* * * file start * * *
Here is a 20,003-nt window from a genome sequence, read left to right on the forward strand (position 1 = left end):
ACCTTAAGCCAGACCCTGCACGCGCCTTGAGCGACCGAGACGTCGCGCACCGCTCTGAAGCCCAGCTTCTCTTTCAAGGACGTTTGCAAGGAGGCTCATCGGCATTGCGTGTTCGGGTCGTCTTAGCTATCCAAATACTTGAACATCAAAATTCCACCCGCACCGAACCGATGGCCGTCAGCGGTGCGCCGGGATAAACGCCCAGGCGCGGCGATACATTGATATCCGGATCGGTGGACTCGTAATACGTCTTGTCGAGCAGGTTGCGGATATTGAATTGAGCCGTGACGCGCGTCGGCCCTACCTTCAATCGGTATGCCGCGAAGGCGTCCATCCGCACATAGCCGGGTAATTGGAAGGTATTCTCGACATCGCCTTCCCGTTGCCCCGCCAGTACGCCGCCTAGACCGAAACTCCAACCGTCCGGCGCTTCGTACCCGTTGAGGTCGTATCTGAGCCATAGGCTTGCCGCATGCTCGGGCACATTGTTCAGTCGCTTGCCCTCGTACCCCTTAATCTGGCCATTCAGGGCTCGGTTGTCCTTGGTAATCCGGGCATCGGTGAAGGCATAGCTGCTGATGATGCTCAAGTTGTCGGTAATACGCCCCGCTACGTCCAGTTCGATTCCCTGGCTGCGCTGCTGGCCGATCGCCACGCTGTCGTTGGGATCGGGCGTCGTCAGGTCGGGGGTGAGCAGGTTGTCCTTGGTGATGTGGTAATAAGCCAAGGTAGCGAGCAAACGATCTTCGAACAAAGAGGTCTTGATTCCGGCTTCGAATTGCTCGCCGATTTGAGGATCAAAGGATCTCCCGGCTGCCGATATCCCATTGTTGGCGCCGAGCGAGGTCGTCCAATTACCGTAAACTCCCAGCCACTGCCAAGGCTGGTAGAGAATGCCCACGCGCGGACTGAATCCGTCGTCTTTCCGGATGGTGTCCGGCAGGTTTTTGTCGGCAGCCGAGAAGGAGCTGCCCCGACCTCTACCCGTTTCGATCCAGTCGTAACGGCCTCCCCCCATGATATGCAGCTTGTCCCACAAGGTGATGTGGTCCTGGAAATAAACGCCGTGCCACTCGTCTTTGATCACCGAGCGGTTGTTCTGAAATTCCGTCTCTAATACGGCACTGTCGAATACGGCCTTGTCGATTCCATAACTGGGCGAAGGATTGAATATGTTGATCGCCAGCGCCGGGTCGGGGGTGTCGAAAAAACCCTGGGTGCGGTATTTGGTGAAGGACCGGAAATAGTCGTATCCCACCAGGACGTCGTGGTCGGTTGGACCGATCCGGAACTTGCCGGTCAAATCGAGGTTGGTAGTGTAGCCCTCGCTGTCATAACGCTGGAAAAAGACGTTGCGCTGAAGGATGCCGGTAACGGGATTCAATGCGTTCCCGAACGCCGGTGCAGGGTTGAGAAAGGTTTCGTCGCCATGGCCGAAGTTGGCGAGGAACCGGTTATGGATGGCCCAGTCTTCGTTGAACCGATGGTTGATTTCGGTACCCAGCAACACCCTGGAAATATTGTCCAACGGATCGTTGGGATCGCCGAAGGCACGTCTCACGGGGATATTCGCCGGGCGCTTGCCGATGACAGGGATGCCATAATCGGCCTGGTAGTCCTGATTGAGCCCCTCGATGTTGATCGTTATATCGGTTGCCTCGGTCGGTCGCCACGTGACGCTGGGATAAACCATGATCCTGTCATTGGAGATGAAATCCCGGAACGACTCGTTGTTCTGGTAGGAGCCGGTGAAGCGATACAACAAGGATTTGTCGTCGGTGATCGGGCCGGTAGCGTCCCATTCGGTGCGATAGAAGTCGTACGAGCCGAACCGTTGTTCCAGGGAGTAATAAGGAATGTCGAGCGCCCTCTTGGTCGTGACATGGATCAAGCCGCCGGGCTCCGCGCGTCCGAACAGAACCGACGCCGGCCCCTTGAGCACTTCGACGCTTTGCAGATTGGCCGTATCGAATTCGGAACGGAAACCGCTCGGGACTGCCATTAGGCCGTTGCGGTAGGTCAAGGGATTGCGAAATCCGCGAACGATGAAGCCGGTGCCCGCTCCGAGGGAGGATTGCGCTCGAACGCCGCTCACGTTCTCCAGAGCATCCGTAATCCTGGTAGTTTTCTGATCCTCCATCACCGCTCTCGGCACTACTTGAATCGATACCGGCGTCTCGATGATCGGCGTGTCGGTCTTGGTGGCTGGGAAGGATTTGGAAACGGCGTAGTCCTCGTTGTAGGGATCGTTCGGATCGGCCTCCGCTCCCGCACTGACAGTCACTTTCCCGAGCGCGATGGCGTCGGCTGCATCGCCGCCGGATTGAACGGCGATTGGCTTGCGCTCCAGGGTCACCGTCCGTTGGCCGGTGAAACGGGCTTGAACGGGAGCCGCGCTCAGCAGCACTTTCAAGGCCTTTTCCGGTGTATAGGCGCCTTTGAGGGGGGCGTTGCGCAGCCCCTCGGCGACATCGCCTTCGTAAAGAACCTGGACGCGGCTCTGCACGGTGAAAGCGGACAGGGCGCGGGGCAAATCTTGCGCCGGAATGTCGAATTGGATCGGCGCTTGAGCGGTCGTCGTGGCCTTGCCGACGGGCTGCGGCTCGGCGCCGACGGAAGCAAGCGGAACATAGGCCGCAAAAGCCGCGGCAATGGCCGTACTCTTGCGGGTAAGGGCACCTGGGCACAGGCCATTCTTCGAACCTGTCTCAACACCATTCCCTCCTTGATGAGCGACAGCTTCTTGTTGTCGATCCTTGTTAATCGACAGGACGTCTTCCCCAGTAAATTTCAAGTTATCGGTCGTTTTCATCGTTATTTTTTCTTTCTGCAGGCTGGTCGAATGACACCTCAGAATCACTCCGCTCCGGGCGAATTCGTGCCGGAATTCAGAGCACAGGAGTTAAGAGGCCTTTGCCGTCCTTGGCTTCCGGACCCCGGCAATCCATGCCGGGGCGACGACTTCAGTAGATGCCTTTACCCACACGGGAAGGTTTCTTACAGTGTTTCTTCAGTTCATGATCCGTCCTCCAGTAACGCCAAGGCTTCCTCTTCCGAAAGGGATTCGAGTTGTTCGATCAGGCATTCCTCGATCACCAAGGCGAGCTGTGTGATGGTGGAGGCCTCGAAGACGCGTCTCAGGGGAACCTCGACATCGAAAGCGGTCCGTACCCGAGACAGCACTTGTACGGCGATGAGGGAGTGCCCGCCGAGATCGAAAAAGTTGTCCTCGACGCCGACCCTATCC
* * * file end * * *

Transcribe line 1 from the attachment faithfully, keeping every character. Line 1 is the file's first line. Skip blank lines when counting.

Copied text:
Here is a 20,003-nt window from a genome sequence, read left to right on the forward strand (position 1 = left end):